Take all those glorious ‘bucolic England’ clichés of winding country lanes, rolling green hills, patchwork fields and golden-stone waterside villages; mash them all together, and you’ll end up with the Cotswolds. As well suited to a sun-dappled weekend staycation as a longer summer holiday, this network of honey-hued villages and rolling pastures is as traditional as they come. To make sure you hit the fields running, we’ve put together a collection of Cotswolds tips to give you the low-down on the best restaurants, shops and hillside rambles – and of course, where to stay while you’re in the Shires.
If you’re staying at The Wheatsheaf Inn in Northleach, you’re in luck: it has one of the area’s best pubs (and the steaks aren’t to be missed). The Chequers in Churchill is owned by the same group, and its Sunday roasts are the stuff of legend. Head to the Bakery on the Water in Bourton-on-the-Water for just-baked, floury baps filled with roast chicken, salad and mustard, and the best shortbread in town. If you’re a member, drop by Soho Farmhouse near Great Tew for dinner at Japanese grill Pen Yen or the cosy Main Barn.
The English countryside might not seem like shopping central, but prepare to be surprised: the Cotswolds has a fair few boutiques to stretch your credit limit. For farm-fresh produce, cashmere stoles, fragrantly scented candles and everything in between, the flagship Daylesford near Kingham is unbeatable. The Highgrove Shop in Tetbury (a five-minute walk away for guests of The Close hotel) sells all kinds of tidbits, courtesy of Prince Charles; we’re particularly fond of the perfectly tangy lemon curd. Garden-lovers, head to Cotswolds Lavender near Broadway, ideally placed for Dormy House dwellers, where over 90 acres of lilac blooms are turned into bath salts, tea and even chocolate. Of course, the most upmarket shops are located in larger towns like Cirencester (ideal for those staying at the Kings Head Hotel) and Cheltenham, where No 131 is within strolling distance of the chic Montpellier district.
Come rain or shine, country mice throw on their Barbours and head out for a walk. Cotswold Way, a 102-mile long footpath from Bath to Chipping Camden, offers nature-filled rambles of varying lengths. If you’re near Bibury, set out along the River Coln for Winson, a picturesque village around an hour away. Those staying at The Fish Hotel or Foxhill Manor should stroll for half an hour from the village of Broadway to Broadway Tower, the second-highest point in the Cotswolds and once William Morris’ holiday home. The Winchcombe Way takes in Guiting Wood, Dumbleton Hill and Sudeley Castle, and would suit those booked in to Ellenborough Park in nearby Southam. Strike out across the Southrop Estate (easy for those staying at Thyme right next door) and walk the two hours to Kelmscott Manor, former seat of William Morris. If you’re bunking up at Barnsley House, you won’t even need to leave the grounds for glorious, nature-packed rambles: the hotel’s grounds are extensive, and designed by former owner and gardening icon Rosemary Verey.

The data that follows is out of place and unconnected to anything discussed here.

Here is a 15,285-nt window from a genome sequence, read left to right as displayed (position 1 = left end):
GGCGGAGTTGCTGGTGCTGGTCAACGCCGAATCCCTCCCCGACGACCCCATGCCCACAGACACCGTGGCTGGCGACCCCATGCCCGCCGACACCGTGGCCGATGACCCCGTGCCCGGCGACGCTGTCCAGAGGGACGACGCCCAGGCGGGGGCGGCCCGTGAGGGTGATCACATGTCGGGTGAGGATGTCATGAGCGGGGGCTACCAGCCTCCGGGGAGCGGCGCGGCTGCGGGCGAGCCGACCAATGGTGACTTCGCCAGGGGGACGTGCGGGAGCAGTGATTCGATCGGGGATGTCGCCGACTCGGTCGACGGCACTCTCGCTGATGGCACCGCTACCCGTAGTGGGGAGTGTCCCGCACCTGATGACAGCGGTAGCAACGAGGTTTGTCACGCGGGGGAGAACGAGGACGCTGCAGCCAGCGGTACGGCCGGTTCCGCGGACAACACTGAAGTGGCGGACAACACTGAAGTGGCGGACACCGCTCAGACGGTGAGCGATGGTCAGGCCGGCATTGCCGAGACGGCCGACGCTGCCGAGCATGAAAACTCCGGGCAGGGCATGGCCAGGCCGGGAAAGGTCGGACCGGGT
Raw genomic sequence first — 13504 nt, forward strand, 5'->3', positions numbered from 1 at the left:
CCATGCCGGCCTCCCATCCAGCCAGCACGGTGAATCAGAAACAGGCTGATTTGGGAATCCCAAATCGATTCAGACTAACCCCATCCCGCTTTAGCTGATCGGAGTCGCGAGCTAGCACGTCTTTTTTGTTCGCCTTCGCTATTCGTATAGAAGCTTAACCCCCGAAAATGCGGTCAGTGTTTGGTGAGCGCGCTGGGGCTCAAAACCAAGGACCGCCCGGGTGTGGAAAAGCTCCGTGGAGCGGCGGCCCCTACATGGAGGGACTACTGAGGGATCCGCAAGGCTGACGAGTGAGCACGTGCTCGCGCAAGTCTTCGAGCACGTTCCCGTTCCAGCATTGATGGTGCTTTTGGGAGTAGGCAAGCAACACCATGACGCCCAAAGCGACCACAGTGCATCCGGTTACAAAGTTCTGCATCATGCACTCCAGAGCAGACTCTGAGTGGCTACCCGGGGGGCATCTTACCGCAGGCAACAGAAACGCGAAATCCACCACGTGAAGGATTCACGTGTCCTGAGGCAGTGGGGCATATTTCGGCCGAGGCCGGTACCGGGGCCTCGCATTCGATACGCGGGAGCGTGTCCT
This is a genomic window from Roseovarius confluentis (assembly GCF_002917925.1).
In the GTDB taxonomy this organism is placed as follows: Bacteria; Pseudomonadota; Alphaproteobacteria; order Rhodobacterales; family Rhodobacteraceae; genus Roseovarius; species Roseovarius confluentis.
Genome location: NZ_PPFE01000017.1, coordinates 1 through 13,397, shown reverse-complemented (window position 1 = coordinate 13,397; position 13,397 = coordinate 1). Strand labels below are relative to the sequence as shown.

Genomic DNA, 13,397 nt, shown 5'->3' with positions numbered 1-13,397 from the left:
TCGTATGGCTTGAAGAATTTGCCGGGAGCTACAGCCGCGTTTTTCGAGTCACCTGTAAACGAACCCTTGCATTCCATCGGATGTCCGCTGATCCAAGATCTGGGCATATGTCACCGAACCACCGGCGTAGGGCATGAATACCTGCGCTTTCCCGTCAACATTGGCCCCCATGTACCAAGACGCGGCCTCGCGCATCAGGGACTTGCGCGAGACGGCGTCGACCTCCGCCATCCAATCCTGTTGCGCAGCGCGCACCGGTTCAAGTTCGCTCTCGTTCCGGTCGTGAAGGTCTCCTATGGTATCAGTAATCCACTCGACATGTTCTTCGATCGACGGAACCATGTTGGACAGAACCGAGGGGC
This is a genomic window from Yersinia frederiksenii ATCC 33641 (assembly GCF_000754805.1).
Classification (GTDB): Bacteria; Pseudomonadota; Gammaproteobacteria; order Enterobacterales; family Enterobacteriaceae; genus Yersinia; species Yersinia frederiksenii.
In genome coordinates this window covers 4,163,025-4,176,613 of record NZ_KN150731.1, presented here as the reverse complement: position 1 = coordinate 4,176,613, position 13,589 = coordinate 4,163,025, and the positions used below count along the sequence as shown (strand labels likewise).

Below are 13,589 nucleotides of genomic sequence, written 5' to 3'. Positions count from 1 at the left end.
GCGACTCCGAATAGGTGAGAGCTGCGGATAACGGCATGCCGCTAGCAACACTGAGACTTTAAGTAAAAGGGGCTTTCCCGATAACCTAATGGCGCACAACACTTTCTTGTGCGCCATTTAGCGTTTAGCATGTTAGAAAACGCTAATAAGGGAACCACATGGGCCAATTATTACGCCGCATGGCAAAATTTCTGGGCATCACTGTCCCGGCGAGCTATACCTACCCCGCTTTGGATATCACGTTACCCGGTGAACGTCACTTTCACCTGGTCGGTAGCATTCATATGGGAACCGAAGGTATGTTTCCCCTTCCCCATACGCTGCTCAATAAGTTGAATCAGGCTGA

Pop by the Duke of Marlborough’s country pile, Blenheim Palace, a rare but exceptional example of English Baroque style – it’s minutes from Woodstock and Oxford, so if you’re coming from London, it’ll be on your way. Those keen to try country pursuits should head to Ian Coley Sporting to shoot some clays and the Bourton Vale Equestrian Centre for a hack or two (both are in easy reach of Cowley Manor). If you’d rather watch the horses than ride them, Ellenborough Park has views of Cheltenham Racecourse from most bedrooms. Make sure you swing by the Corn Hall in Cirencester for its daily markets, and try out a few of the festivals in Cheltenham; the musically minded should book for early July, and literary buffs for October – stay at No 38 The Park, just outside the town centre.
Featured image is the Oak Suite at Foxhill Manor hotel